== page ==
https://www.telegraph.co.uk/culture/books/11106670/Trigger-warnings-more-harm-than-good.html

https://www.theguardian.com/commentisfree/2014/may/20/trigger-warnings-college-campus-books

Sooo time to turn it over to you- am I going to hell in a handbasket for my opinions here? Do you agree or disagree with my stance on this? Let me know in the comments!

Calling Out Call Out Culture

thoughts orangutan

What with freedom of speech week coming up, I thought now would be a good time to start pissing people off *ahem* saying all the *controversial things* I’ve ever wanted to say. Starting with the fact that I HATE cancel culture… which I guess means I’m going to cancel myself with this post 😉

Just kidding- I know that the blogosphere is basically the sanest place on the internet and I’m probably just talking to an echo chamber of people who agree with me 😉 But you all know what I mean by cancel culture: those dumpster fires that rage online daily and seem intent on destroying everything in their path.

two minutes of hate
And people call 1984 too far-fetched 😉

I’m referring to the fact that many ordinary people are walking on eggshells for fear they’re about to receive their FIFTEEN MINUTES OF SHAME! I’m talking about the way people try to cancel YA for being too dark or daring to cover a controversial topic or the author saying something that strays from a rather niche-and-ever-evolving hymn sheet. Many of the articles I’ve included in my sources will give you examples, yet the one of the most striking is the curious case of Blood Heir, where critical advanced reviews promoted the incorrect idea that the reference to slavery in the book must inherently refer to the Slave Trade and therefore this was cultural appropriation (gosh, so many things wrong with that view, not least that slavery is endemic across history and an ongoing global issue). There was good news on that front recently, with the book now being scheduled for release in November (after people came to their senses and realised Zhao did *nothing wrong*), but not everyone that comes under fire lives to tell the tale.

Most authors can easily have their career ruined by these actions. No one is immune- I’ve seen the most famous authors and virtual unknowns attacked. And I’m often ASTOUNDED by how blasé so many creative people are about it (sometimes even being ringleaders in this regard). Too many seem to be kidding themselves that “oh well I believe all the ‘right’ things so they couldn’t possibly come for me”- when in reality I’ve seen the goal posts change a million times in the last few years. I’ve seen some books praised for covering difficult topics… and the next one condemned. The perceived *target* seems to be as guilty as the next person. All at the whim of select reviewers, social media activists or journos.

Now, far be it for me to criticise negative reviews! You all know I’ve defended them at length. No, I’m talking about targeted campaigns to get a book cancelled because of something (usually) one individual disliked about it. Which to me is a bizarre attitude- as Angela Carter said “Reading a book is like re-writing it for yourself. You bring to a novel, anything you read, all your experience of the world. You bring your history and you read it in your own terms”– no two people will read a book the same way (I know, very death of the author 😉). And I think we all experience this with reviews. I know I can’t be the piles of booksonly contrarian that’s read a negative review and thought “huh but that thing they’re complaining about really appeals to me- ADDING IT TO MY ALREADY INSANELY LONG TBR!” (#bookwormlogic) That might even be why some authors seem to thrive off a little healthy debate.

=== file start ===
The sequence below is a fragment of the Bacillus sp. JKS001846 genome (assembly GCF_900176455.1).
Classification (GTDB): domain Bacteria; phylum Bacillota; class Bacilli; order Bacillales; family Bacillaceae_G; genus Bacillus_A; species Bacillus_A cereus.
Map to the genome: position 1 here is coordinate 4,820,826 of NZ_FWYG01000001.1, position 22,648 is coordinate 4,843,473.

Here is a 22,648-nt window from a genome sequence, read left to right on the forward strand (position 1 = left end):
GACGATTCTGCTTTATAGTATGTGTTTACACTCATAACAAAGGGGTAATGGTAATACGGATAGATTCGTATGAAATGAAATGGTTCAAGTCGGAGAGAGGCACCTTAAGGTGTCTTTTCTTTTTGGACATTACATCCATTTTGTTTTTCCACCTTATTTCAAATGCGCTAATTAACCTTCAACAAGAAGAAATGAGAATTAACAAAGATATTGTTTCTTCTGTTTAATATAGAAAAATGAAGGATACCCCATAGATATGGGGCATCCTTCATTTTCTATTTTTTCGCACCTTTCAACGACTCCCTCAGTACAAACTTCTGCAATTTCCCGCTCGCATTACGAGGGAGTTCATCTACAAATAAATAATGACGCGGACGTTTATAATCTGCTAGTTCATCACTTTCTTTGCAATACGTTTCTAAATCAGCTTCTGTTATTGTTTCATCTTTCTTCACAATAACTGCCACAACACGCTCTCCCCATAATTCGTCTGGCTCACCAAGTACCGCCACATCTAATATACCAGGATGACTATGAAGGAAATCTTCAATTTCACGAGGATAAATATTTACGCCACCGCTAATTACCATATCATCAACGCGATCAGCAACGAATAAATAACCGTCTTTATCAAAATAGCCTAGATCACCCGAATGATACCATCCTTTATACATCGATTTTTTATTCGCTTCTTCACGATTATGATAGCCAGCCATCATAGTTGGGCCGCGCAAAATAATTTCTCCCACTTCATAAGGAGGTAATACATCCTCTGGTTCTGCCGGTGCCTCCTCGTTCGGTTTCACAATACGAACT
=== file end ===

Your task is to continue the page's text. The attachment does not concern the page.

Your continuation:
let it goOf course if you had a problem with a book *wrestle with it, examine it, dissect it to your heart’s content*, but also LET IT GO! Because, not only are we all individuals who experience books differently, but it isn’t a healthy attitude to have such a visceral reaction. You know why I write negative (and to some extent positive) reviews? To get it out of my system. I think the thing, say the thing, move on from the thing- never have I thought “I’M GONNA GO ON A CRUSADE AND RUIN THIS AUTHOR’S LIFE!”

Shockingly, there are people who do think like that. Annnd this is the part of the post where I’m going to throw some real shade. Cos the agitators behind this know *exactly* what they’re up to. They think they’re getting good publicity and that no one could possibly think they’re the jerk. They think that the cover of social media grants them anonymity- and yet I’ve spotted a pattern with repeat offenders. While they may be happy to destroy careers on a whim, they like equally problematic things in other books (cos it’s pretty easy to have a little looksie at their goodreads 😉). Hypocrisy aside, there’s nothing wrong with them liking some books over others- the problem arises from them trying to act as the moral arbiters here. Because who the hell crowned them the king or queen of taste?! Most people rightly realise opinions are *SUBJECTIVE*.